They will listen for clicks, pops, or grating sounds when you move your jaw joints and examine for any pain or tenderness. They’ll also check to see if your jaw moves freely and does not lock when you open or close it. Additionally, they will assess your bite and look for any facial muscle issues.
In order to rule out other issues, your dentist might take complete face X-rays so they can examine your teeth, temporomandibular joints, and jaws. Other tests, such as computer tomography (CT) or magnetic resonance imaging (MRI), might be required as well. When your jaw moves, the MRI can demonstrate whether the TMJ disc is positioned correctly. The bone details of the joint can be seen on a CT scan.
For additional care and treatment, a specialist may be referred to you. Treatment of skeletal conditions like TMJ disorder is the area of expertise of an oral maxillofacial surgeon. To make sure that your teeth, muscles, and joints function as they should, you might also be referred to an orthodontist.
Treatments for TMJ
Simple self-care treatments and conservative therapies to injections and open surgery are all forms of treatment for TMJ disorder. The majority of medical professionals consider that conservative and non-surgical treatments should be performed first, with surgery being the very last option.
Non-Surgical TMJ Treatments
Your doctor will likely first suggest conservative treatment options if you have been diagnosed with TMJ disorder. Simple treatment may be sufficient enough because many jaw joint and muscle issues are temporary and do not develop.
To relieve TMJ pain, many of these treatments can be used in conjunction with one another:
Apply heat or cold to the face in combination with exercises
For immediate pain relief, place an ice pack on your side of the face and around your temples for about 10 minutes. Follow your doctor’s advice and perform a few basic jaw stretches. Apply a warm washcloth or towel to the side of your face for about five minutes after doing the exercise. Repeat this several times every day.
Consume soft foods
Eat soft meals like yogurt, mashed potatoes, cottage cheese, soup, scrambled eggs, fish, cooked fruits and vegetables, beans, and grains to prevent your jaw from having to work extra hard and being strained. Avoid foods that are hard, crunchy, or chewy, such as hard rolls, pretzels, raw carrots, taffy, and caramels. You should also avoid chewing gum.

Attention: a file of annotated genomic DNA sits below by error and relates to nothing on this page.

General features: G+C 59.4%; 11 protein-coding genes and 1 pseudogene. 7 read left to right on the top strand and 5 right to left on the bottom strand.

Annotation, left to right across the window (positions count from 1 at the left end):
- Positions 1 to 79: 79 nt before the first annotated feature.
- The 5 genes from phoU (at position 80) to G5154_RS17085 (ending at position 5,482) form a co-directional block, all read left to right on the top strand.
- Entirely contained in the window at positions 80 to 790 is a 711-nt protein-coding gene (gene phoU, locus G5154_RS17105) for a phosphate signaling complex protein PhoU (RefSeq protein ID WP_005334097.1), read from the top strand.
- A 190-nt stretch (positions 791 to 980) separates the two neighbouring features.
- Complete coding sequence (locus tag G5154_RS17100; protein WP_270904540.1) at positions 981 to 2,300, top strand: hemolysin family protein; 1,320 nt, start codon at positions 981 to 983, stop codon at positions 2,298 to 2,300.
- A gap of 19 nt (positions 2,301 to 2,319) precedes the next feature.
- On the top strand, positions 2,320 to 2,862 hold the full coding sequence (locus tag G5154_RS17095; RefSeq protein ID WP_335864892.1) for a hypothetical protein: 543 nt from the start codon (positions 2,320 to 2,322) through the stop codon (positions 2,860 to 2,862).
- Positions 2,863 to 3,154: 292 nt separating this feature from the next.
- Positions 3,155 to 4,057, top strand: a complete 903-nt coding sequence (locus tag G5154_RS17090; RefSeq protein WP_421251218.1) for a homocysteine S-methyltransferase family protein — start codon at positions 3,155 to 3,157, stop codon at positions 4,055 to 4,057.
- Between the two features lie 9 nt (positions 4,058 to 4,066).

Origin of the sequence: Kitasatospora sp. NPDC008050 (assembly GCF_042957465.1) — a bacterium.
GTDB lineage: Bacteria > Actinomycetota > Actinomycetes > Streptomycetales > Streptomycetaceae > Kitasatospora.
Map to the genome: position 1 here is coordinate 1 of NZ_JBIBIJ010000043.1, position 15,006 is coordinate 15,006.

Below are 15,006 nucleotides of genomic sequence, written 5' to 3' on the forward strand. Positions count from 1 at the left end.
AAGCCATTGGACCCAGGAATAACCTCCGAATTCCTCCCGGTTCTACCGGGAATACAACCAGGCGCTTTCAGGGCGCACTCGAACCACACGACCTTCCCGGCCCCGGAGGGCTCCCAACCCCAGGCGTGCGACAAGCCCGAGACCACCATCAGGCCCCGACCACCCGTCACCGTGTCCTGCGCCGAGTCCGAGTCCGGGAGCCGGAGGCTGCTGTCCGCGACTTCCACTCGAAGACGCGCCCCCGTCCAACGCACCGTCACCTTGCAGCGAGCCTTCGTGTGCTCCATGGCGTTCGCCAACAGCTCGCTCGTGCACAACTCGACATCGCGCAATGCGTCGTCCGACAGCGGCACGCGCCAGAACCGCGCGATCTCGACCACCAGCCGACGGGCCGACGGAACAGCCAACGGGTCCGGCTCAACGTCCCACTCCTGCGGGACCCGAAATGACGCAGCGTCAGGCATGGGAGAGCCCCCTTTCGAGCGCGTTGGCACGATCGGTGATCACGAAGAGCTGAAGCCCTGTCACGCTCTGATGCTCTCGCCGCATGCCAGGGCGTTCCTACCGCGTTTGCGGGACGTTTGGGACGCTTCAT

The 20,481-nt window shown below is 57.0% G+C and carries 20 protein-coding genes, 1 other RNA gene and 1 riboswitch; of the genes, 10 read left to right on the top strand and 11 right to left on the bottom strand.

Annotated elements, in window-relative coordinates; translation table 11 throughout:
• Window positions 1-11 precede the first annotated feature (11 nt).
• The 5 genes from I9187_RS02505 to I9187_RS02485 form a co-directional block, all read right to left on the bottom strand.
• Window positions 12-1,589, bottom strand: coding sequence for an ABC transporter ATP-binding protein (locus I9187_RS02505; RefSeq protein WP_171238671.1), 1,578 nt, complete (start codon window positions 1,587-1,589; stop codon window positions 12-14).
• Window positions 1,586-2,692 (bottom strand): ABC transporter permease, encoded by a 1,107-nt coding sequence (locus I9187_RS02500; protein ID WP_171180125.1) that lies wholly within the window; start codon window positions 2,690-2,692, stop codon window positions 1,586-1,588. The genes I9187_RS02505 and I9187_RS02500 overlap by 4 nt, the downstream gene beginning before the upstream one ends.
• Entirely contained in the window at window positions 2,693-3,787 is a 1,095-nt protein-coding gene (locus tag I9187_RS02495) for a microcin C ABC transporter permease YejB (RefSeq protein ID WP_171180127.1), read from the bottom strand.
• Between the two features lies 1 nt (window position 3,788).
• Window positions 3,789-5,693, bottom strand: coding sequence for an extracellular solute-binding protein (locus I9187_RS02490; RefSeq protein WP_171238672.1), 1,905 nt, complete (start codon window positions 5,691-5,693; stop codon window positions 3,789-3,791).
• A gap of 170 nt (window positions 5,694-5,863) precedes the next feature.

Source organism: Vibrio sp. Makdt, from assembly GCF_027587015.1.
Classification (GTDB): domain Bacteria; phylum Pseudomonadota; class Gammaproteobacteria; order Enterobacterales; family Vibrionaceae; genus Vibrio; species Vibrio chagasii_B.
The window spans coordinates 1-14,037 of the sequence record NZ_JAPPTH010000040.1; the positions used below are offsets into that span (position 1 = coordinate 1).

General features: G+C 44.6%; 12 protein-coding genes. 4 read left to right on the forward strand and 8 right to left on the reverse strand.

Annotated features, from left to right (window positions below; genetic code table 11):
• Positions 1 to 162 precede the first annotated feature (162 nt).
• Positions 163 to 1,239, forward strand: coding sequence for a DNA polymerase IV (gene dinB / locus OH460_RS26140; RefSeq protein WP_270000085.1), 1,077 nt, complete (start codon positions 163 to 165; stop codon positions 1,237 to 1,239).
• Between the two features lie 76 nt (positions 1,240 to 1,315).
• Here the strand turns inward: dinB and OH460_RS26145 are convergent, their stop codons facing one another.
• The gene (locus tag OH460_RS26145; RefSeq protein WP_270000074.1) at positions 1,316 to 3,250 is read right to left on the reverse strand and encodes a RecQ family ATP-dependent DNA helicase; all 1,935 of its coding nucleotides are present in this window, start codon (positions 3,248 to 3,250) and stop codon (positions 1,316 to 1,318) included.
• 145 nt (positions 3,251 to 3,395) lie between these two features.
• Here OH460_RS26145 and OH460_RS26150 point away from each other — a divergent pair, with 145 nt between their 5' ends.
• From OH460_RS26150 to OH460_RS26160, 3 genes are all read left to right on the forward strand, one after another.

Take over-the-counter medications
Try over-the-counter nonsteroidal anti-inflammatory medicines (NSAIDs), such as aspirin, ibuprofen, or naproxen, to reduce discomfort and swelling. Higher NSAID doses or other painkillers, such narcotic analgesics, may be prescribed by your doctor.
The tight jaw muscles can be relaxed with the aid of muscle relaxants, especially for those who grind or clench their teeth.
Anti-anxiety medications can aid in reducing stress, which is occasionally believed to intensify TMJ symptoms. Antidepressants taken at low doses can also help regulate or lessen pain. Only those with a prescription can obtain muscle relaxants, anti-anxiety, and antidepressants medications.
Putting on a night guard or splint
Mouthpieces that fit over your upper or lower teeth are called splints and night guards. The mouthpieces give secure teeth contact during closure when worn. Mouth guards, when worn, also improve your bite by shifting your jaw into a more optimal position.
The primary distinction between splints and night guards is that the former are worn continuously while the latter are only worn at night. The kind of oral appliance you might require can be determined by your doctor.
Receive corrective dental treatments
Other things to note:
- Limit your chewing and yawning.
- Avoid holding the phone between your shoulder and ear or resting your chin on your hand. Reduce neck and facial pain by maintaining excellent posture.
- To reduce pressure on the jaw, try to keep your teeth gently spaced apart as much as possible. Placing your tongue on the palate behind your upper front teeth will help you stop clenching or grinding during the day.
- The best way to manage jaw tension is to learn relaxation techniques.
Other Non-Surgical TMJ Treatments
Your doctor might recommend one or more of the following if conservative measures don’t work:
Transcutaneous electrical nerve stimulation (TENS)